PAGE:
Noble Schaffer was arrested last Monday evening on a charge of having counterfeit money in his possession. It appears that evening Schaffer, while in George Sexaur’s saloon, was showing a couple of the guilded nickels of the late issue, about which there was so much trouble, to Albert Lunsford, and in this manner one of the Cuminingses, between whom and Schaffer there is a long standing grudge, learned of him. Schaffer having them in his possession and reported to City Marshal Thurman, who immediately arrested Shaffer and had him confined in jail. He was then confined until Wednesday morning, when no U. S. Marshal, on having been telgraphed for, appearing, he was liberated on a writ of habeas corpus sworn out before Judge Bants. About two o’clock in the afternoon a deputy U. S. Marshal, who had been delayed by the boat getting aground, arrived, but Schaffer was then liberated and not to be found about town.
Died: On Wednesday September 19th, 1883, James, son of John O’Shia, aged 5years, 3 months and 19 days.
On Wednesday September 19th, 1882 Martin Braun, aged ___ years.
On Wednesday September 19th, 1883, at Prairie Du Rocher, Ills., Basile Cyprian Lalumendier, aged 48 years, 7 months and 18 days.
The Martin Braun who died last Wednesday was the Superintendent of the poor farm. He was kindly and regardful in his treatment of the paupers, and the county will be at a lost to secure so competent a successor.
Fair Play–September 29, 1883
Last Monday as Miss Bell Ziegler was passing Mrs. Paul Lempke’s residence she was attacked by a ferocious big dog, owned by Mrs. L. The young lady was thrown to the ground by the powerful brute, which tore at her clothing viciously, and she, no doubt, would have been badly bitten had it not been for the timely assistance of Mr. Frank Bernard, who fortunately happened to be near by and who beat the beast off. When they heard of it Joe Ziegler, Peter Menard and George Sexauer armed themselves with shotguns, rifles and revolvers and started out to slay the dangerous animal and after a lively chase over the low end of town they succeeded in leaving about a half pound of lead in his carcass and timid young ladies can now travel around there without fear of being attacked by “Poor Rover.”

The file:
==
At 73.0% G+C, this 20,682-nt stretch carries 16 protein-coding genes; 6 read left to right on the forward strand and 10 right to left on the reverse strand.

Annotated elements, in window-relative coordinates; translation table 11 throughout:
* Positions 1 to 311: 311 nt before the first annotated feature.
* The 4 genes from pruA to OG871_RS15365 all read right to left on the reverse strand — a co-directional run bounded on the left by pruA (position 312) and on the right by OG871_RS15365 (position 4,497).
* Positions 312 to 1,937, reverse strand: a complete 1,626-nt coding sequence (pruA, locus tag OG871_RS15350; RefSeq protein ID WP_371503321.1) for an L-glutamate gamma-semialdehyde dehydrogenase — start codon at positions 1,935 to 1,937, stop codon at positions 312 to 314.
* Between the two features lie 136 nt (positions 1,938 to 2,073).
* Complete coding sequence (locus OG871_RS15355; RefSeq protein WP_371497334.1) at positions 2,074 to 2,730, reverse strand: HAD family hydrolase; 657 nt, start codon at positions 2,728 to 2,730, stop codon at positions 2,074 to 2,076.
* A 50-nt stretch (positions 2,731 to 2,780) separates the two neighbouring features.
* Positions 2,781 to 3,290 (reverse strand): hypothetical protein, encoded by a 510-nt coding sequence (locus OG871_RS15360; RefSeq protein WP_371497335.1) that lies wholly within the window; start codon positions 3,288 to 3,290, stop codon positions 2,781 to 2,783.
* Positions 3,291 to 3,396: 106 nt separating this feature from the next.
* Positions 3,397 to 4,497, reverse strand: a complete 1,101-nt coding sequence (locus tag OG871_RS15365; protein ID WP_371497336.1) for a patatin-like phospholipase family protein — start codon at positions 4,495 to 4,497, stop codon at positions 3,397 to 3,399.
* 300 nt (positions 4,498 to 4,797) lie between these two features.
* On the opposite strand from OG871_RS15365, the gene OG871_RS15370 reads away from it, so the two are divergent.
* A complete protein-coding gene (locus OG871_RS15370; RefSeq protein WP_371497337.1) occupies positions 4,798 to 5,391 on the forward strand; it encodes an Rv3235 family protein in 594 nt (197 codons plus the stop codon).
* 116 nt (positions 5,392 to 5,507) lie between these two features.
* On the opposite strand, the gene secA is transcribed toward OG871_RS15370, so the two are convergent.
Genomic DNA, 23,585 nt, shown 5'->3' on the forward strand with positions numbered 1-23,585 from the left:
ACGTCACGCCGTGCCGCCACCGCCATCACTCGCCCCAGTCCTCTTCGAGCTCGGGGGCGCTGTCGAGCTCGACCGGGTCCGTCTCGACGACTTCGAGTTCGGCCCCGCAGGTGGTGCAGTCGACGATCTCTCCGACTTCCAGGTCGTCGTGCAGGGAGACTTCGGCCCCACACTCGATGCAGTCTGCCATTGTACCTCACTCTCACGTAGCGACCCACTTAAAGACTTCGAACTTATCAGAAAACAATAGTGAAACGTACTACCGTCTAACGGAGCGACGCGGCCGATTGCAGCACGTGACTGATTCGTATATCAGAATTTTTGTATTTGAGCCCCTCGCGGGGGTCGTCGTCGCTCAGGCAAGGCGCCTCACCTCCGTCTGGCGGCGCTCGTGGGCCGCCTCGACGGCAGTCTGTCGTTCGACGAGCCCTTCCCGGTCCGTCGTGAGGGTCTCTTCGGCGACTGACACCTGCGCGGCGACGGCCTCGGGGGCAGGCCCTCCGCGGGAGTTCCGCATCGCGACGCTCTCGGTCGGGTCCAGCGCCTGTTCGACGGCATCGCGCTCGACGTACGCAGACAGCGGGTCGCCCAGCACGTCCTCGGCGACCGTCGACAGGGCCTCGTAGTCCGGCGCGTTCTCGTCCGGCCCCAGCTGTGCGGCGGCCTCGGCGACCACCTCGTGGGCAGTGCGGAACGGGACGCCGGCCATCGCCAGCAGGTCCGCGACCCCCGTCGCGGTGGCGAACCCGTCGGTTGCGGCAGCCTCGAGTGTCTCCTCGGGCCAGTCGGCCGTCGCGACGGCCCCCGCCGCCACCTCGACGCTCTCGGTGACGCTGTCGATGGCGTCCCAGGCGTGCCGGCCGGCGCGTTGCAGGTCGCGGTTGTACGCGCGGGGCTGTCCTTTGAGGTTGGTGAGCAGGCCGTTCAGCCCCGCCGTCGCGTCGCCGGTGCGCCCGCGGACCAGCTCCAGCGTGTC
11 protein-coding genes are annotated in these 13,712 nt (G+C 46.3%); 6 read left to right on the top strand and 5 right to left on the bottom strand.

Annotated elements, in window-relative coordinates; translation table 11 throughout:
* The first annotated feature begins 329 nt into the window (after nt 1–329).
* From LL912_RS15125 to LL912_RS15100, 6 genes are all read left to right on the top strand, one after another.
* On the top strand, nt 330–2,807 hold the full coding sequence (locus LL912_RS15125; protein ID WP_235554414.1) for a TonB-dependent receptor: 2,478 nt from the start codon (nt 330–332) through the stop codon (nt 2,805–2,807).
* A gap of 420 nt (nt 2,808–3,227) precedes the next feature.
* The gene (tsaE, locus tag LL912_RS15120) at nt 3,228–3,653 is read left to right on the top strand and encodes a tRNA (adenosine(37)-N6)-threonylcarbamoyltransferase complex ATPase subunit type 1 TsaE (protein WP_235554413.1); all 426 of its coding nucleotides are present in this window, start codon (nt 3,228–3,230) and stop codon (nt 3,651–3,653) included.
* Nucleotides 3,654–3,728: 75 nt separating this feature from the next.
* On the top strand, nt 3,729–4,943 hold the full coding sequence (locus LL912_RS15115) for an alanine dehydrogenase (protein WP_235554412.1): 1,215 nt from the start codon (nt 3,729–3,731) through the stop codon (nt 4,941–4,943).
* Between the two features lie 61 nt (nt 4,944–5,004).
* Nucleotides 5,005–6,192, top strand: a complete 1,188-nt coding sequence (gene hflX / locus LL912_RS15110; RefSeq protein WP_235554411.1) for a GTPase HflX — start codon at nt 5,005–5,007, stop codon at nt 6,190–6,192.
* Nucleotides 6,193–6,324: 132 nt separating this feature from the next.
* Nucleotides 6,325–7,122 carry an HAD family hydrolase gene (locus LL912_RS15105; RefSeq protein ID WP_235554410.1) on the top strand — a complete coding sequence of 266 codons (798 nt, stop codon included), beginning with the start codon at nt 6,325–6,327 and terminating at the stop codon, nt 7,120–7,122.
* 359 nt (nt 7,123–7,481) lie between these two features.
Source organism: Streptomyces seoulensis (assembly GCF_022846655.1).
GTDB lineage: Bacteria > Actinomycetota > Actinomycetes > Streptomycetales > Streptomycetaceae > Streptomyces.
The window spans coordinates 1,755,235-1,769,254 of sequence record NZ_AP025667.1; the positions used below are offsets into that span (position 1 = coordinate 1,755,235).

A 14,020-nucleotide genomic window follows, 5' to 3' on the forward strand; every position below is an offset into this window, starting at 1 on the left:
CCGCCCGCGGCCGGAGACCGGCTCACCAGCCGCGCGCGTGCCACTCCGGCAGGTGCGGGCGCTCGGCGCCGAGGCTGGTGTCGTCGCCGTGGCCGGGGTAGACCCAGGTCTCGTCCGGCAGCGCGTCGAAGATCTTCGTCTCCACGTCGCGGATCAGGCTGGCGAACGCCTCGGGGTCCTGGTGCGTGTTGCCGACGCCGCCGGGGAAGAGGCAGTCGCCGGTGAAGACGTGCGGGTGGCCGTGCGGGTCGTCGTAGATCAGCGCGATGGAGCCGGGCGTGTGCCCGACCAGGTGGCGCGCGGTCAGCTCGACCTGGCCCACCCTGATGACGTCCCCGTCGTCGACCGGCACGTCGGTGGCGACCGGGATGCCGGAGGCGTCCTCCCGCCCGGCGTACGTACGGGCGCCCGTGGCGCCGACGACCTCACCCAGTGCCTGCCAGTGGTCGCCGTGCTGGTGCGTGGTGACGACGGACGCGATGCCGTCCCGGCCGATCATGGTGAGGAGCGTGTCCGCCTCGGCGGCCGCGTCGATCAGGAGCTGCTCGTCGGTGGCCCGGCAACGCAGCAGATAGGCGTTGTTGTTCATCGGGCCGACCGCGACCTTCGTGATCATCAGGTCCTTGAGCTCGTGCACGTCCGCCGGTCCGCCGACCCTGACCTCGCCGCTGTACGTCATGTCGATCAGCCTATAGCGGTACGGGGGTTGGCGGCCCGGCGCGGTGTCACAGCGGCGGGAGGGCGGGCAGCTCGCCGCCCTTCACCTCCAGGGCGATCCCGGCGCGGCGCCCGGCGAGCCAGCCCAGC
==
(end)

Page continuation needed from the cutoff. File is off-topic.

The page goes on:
Married:— On Tuesday, September 25th, 1883, at Bloomsdale, Mo. by Rev. Fr. Huttle, Joseph Bader to Margaret Bayer.
Born:— On Saturday, September 22, 1883, to the wife of William Kern, a boy.
The will of the late Martin Rond, Sr., has been probated. It makes a bequest of $5 to each of his children and gives the bulk of all property to his wife absolutely.
William Hill, who had been abiding in the county jail for thirty days on a conviction for petit larceny in stealing Gottlieb Rehm’s skiff, was liberated Thursday, the expiration of his sentence.
Fair Play–October 6, 1883
Mr. Wm. Bieser, our boss blacksmith is going to leave us and go to DeSoto where he has a shop fitted up waiting his arrival.
The youngest child of Mr. Albert LaRose died and its body was interred in the cemetery of this place, on Thursday of last week.
Joseph Bader, one our best friends, embarked on the great sea of matrimony on Tuesday of this week. We trust he will prove a skillful pilot and reach the port of happiness which is the aim of life.
A tin peddler made his appearance a few days since and was quite a curiosity, indeed, to most of us. He chanced to pass around by the store of Mr. J. L. Boyer where he was intercepted by our tax collector who asked him to produce his license. He could not do so, but for some reason he was allowed to pass on.
Anton Hum, a very old man, fell down Mrs. Ringwald’s open cellar way, on Main street, Saturday evening late and sustained a number of very painful, but not fatal, wounds and bruises.